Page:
New York Study Refutes Immigrant Worker Perceptions

By Jon E. Dougherty at 19 Nov 2010

(Newsroom America) -- A study by a Long Island-based group found that a huge influx of legal and illegal immigrant workers has not led to widespread displacement of American-born workers, contrary to perceptions.

The study, conducted by the Fiscal Policy Institute, a New York-based independent research organization, found that immigrants in the region are widely employed in a number of occupations, with more than half holding white-collar jobs.

Despite that, American-born workers aren't suffering from increased unemployment due to the influx, for the most part, though some demographics have seen a spike in joblessness.

"The analysis finds very little basis for the frequently voiced concern that immigrants may be displacing U.S.-born workers," said the study, which was based in part on U.S. Census Bureau data.

"As immigrants have come to play an increasingly important role in the Long Island economy, they have for the most part been readily absorbed into the labor market," it said.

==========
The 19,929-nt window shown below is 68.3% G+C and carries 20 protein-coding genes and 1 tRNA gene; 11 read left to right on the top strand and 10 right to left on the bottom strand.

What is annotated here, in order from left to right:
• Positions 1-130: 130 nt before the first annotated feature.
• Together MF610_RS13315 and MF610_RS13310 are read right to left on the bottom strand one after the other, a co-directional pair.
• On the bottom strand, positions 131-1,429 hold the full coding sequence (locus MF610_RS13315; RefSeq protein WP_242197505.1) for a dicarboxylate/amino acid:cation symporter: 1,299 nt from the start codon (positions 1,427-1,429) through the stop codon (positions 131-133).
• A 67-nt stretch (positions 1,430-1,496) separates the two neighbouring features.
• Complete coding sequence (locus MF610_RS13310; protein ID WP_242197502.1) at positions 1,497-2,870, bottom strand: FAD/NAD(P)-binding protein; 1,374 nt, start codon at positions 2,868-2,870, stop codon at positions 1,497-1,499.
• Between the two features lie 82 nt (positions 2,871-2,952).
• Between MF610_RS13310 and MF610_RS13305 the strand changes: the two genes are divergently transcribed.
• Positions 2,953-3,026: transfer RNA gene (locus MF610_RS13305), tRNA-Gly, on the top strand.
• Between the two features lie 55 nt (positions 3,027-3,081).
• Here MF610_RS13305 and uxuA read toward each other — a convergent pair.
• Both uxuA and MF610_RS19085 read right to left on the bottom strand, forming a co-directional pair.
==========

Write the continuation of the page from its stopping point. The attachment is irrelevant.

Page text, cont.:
The influx of immigrants into the region has led to increased tensions among the various ethnic groups, but the study's authors say a rise in anti-immigrant sentiment could wind up damaging the local economy.

"In a volatile political context, Long Island business, political and nonprofit leaders should be clearly aware of the overall positive role immigration has played in the local economy," said the study.

Still, the study found that the the benefits of the region's bustling economy weren't being shared equally. Data analyzed by the institute found that one group in particular - black men with no more than a high school education - saw their unemployment rate rise from 6.2 percent from 1990 to 2007.

Unemployment rates for American-born men and women, meanwhile, were generally unchanged during the same period, with noticeable drops in unemployment rates for black and Hispanic women, the study found.

© 2010 Newsroom America.

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